Wendy Webb to perform at Schoolhouse Theater this Sunday
In support of her first solo release, singer/songwriter Wendy Webb is preparing to make her inaugural performance at the Herb Strauss Schoolhouse Theater this Sunday, April 10 at 8 p.m. an evening to remember.
“I don’t often perform, although I really enjoy it, so want to do more,” said Webb. “Sharing music with a live audience energizes me as much as I hope it energizes them. But my true love is creating original music, and writing what I hope are articulate, mature lyrics in the privacy of my own studio. I’m lucky in that I knew my calling early on.
Born and raised in Davenport, Iowa, Webb signed a contract with Columbia Records shortly after leaving high school, and moved her to Los Angeles.
“But it wasn’t as easy back then for a women to pursue a career independently,” Webb explained. “That’s all I’ll say about it, but most women will understand what I mean. I left the business for many years, although I’ve never stopped writing.“
In 2000, the Lilith Fair Songwriting Contest presented Webb with an award for her song, “Camden Town.” The same year, she was a finalist in the John Lennon Songwriting Contest.
But it wasn’t until Wendy moved to Florida in 2004 that she began to perform again, although rarely. When she did go on stage, though, it was at the invitation of some of the most iconic venues in the music industry. Webb performed at the famous Harry’s Bar in Paris, France and she received standing ovations at both of her performances at The Bitter End, located in the Greenwich Village section of New York City.
Webb, the wife of New York Times best-selling author Randy Wayne White, recently released her first solo album, “Moon On Havana,” inspired by a visit to Cuba, which she called “a place all about love and the longing for freedom.“
“The songs on ‘Moon On Havana’ are about my life and my experiences within that context,” said Webb. “All 10 songs were recorded in a three-day session, mostly first takes, in a seaside cabin on a Florida Indian mound built by contemporaries of the Maya. It’s an ancient place; a pre-Colombian complex of burial mounds, canals and a ceremonial plaza where, for more than 2,000 years, people sang songs and told stories. At night alone, sitting at the piano, I felt a powerful connection to the people who built the mounds and who — according to archaeologists — fled to Havana in the late 1700s, only to vanish into extinction.“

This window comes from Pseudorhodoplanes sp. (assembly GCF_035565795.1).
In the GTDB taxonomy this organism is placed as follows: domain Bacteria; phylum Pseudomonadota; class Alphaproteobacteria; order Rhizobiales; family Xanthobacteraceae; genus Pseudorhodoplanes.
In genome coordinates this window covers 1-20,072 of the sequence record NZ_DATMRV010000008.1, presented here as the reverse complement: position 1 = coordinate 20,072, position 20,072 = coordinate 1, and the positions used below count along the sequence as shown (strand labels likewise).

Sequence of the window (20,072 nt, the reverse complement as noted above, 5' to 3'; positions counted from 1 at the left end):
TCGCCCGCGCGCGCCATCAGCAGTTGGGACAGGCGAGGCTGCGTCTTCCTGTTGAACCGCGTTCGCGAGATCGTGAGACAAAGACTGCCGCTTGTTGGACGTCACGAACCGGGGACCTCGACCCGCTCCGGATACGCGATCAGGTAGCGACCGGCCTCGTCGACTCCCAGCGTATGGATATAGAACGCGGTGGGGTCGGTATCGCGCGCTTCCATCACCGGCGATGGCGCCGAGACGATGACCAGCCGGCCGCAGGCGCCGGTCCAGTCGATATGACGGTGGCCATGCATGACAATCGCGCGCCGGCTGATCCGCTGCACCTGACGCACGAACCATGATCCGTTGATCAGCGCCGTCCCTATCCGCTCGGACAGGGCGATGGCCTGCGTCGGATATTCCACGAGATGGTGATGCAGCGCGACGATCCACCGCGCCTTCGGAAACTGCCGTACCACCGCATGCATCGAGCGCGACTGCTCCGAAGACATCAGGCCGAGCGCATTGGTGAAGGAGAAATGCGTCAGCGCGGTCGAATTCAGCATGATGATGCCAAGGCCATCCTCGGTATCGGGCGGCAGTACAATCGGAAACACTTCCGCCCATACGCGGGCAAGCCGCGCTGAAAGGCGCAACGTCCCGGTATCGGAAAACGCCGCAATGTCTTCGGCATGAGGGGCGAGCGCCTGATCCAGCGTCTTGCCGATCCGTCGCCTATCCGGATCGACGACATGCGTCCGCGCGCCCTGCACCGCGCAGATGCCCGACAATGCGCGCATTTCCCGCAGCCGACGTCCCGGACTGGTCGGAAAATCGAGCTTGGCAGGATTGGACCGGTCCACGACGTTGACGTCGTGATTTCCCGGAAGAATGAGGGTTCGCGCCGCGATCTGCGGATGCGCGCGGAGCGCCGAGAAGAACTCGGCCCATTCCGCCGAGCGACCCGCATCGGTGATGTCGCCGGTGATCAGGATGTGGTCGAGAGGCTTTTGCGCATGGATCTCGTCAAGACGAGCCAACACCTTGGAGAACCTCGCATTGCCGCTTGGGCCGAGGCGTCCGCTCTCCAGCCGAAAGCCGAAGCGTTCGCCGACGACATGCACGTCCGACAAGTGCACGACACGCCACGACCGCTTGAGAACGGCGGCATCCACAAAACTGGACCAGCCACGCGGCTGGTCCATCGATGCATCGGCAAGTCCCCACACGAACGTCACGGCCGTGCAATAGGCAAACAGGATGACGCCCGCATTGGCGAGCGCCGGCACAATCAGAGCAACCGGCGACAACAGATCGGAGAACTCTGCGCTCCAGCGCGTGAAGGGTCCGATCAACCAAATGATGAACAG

However, local music enthusiasts know that the differences between Cuba and the islands, both musically and culturally, are huge.
“Sanibel and Captiva are magic not only because of the sea and the incredible wildlife, but because the people these islands attract are fascinating, so accomplished,” she said. “And it’s such a powerful place to write music. One morning, after walking the beach, I went home and the lyrics to my song ‘Florida’ just came to me. The music soon followed. There’s something about music and the sea that just go together.“
Webb also talked about making her debut on the stage of the island’s most famous entertainment venue.
“The people at BIG Arts are not only consummate pros, they are genuinely devoted to the arts. They have been so thoughtful and encouraging to me and my work,” she explained. “The first time I went into the Strauss Theater, I fell in love with the vibe. The theater is so intimate. It’s an honor to be invited to perform there.“
Tickets to see Wendy Webb perform live at the Herb Strauss Schoolhouse Theater, located at 2200 Periwinkle Way, are $30 for adults and $10 for students. Call 472-6862 to purchase seats; fewer than 25 tickets remain. A pre-concert reception will begin at 7 p.m., with beverages and appetizers provided by Doc Ford’s Rum Bar & Grille.
Webb also noted that she enjoys hearing about the reactions from people after they have listened to her music
“When someone tells me my music has helped them in some way, or has comforted them, I am thrilled,” said Wendy. “Recently, artist Darryl Pottorf told me he plays my music every night before he goes to work in his studio. To somehow connect, through music, on a cerebral, emotional level with a man as talented as Darryl did a lot to hush the self doubt I sometimes feel — that maybe we all sometimes feel.
“Finally, for the first time in my life, I’m actually doing what I was born to do,” she added. “Isn’t life on Sanibel great?”
For more information, visit www.wendywebbmusic.com.